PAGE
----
The War With Audin (Paperback)
The War With Audin (Paperback)
A Portal Wars Saga Story
The combined military forces of five city states have arrived outside of Audin.
They’ve come to punish the arrogant Lord Governor and restore the land’s precious balance.
Despite their combined power, Audin has a secret weapon. Built by Ilsa Wright, the greatest magical engineer since Lord Colt himself, the Mark V magical armor is a nearly unstoppable force on the battlefield.
But will it be enough to turn the tide and save Audin?
The people better hope so, because there’s no mercy for those that upset the balance.
Joran Den Cade held up the little alcohol burner he’d been using to heat an alembic and blew the flame out. The wick smoked and the acrid stink curled his nose. He set the burner back on his granite workbench to cool and studied the ounce of clear, odorless liquid that had collected in a glass flask under the alembic’s beak. The lack of scent indicated that the first process had succeeded.
He held the flask up to the nearest alchemical light dangling from the ceiling. The golden liquid—contained in a special glass sphere nearly as hard as steel—emitted a steady glow devoid of heat. Far safer than a lantern given the flammability of some of the reagents he kept in the lab.
Three tiny black specks floated in the clear liquid. Joran ground his teeth and snarled. Another failure. He’d been so certain this time. When he prepared the flask to receive the liquid he’d taken extra care to be sure no contaminants lingered either inside or outside. No, the failure must be with the precursor. He’d filtered it three times before beginning the distillation. Maybe four would be the charm.
Considering how much money he’d spent on this experiment over the past week, it had better be.
Speaking of money, it had to be close to dinner time. During the long summer days he always lost track of how long he’d been working. Joran smiled to himself and set his most recent failure on the workbench. In truth, he frequently lost track of time year round.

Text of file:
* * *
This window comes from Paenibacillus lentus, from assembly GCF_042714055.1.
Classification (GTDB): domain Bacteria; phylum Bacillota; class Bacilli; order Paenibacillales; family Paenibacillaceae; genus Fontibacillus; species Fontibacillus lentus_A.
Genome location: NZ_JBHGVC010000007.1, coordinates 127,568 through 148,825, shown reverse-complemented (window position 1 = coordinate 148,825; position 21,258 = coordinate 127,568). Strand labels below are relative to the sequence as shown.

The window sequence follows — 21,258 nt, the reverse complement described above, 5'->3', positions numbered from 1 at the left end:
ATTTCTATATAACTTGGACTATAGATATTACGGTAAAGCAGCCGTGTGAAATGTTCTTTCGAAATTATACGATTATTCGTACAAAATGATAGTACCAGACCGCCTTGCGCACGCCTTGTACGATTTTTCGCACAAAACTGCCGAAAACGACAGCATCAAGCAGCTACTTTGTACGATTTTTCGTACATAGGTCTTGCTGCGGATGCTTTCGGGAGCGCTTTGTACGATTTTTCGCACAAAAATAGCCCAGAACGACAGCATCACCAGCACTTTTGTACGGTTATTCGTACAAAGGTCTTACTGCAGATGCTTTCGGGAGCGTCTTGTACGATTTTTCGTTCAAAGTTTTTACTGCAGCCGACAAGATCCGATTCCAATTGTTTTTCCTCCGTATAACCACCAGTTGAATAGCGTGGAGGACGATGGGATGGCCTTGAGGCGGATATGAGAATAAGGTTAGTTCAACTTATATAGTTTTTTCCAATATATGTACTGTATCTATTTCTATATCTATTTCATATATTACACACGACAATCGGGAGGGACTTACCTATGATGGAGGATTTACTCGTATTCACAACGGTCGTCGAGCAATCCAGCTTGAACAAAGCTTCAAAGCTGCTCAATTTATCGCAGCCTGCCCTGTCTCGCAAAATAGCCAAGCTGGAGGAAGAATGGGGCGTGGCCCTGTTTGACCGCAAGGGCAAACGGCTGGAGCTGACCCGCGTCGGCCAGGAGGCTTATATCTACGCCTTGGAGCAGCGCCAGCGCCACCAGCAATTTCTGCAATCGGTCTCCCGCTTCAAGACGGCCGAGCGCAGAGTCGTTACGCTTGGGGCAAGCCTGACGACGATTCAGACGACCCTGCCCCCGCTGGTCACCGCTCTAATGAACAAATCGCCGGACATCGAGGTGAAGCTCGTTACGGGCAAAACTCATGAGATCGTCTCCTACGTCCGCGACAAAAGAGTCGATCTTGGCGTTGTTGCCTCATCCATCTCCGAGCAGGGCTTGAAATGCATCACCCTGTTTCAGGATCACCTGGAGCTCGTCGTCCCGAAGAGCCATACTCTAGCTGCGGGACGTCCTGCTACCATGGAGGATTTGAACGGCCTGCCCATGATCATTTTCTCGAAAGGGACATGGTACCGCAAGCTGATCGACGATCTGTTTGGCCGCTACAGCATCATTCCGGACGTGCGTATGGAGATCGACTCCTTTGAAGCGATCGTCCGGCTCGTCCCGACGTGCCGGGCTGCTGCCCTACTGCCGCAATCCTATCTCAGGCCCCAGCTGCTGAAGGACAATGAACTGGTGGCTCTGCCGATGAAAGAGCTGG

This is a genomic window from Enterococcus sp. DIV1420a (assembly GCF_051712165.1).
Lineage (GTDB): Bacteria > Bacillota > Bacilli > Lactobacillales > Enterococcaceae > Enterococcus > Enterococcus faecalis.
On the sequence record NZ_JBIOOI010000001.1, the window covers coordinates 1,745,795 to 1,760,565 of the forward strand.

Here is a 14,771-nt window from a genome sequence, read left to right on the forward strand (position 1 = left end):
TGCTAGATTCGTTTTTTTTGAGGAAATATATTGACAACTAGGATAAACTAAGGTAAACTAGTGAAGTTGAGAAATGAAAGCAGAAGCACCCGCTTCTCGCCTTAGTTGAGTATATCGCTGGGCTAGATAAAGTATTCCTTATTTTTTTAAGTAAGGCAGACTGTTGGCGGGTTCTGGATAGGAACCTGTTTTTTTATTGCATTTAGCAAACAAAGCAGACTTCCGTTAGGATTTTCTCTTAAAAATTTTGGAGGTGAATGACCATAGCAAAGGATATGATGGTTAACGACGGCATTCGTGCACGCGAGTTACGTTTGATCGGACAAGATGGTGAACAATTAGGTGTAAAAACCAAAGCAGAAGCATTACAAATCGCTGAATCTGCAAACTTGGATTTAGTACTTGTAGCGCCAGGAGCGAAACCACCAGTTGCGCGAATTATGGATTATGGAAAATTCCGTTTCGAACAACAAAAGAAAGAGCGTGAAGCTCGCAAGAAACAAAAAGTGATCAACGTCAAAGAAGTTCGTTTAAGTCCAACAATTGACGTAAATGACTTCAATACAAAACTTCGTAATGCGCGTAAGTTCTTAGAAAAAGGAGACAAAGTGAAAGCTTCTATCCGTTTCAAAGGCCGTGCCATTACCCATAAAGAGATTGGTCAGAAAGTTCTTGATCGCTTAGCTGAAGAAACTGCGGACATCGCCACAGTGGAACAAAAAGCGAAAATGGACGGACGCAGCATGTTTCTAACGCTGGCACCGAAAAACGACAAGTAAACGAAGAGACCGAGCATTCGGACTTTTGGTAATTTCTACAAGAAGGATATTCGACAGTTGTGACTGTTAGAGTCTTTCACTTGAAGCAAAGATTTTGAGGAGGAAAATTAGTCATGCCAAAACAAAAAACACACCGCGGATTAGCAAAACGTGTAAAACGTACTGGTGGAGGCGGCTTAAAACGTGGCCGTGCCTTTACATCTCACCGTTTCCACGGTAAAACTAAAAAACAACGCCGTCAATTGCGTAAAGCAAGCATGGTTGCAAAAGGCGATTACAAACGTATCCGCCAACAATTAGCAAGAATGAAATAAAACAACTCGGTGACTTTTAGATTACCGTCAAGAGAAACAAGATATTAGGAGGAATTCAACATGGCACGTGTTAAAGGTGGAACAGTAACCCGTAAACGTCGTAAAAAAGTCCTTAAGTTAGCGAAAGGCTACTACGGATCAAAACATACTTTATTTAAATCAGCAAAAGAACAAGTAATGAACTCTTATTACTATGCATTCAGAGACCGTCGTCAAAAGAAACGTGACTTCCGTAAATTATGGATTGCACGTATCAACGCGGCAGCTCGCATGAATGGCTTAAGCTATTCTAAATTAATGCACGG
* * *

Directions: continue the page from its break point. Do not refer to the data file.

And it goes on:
He couldn’t afford that today. He had to have dinner with his family tonight, a twice-monthly ritual his mother insisted on. Not that Joran minded eating at his parent’s estate. Despite his father’s constant nagging about adventure, seeing the world, and not wasting his youth trapped in a lab at the imperial college, Joran generally got along with his family. With Mother anyway. Even better, their current chef might be the finest she had ever hired.
In the corner of the lab sat a steel bucket with a tight-fitting lid. Joran opened it and poured his failure into the fine sand inside. One of the first-year students would arrive later to empty the bin and clean up the equipment.
One of the best things about working at the college lab instead of a private business was the free cleaning service. In any other setting, he’d have to do it himself. Given some of the volatile substances he worked with, you couldn’t just bring in some halfwit to dust and wash, not unless you wanted your lab and employee blown to bits.
The students all had enough training to handle the materials without being a danger to themselves or the building. They grumbled about the menial work, but they did it just the same. Joran had learned a great deal by paying attention to how the professors had set up their labs during his own cleaning days. Everyone had their preferences even though the students were all taught the same basic setup to start with.
Happily, his cleaning days were long past. He’d graduated two years ago and received the title of Grandmaster of Alchemy a year after that, at twenty-one, making him the youngest to earn the prestigious title. And despite what some of his detractors said, it wasn’t a title you could buy. Only someone who devised a unique alchemical substance or process received it. Joran was one of only seventeen living.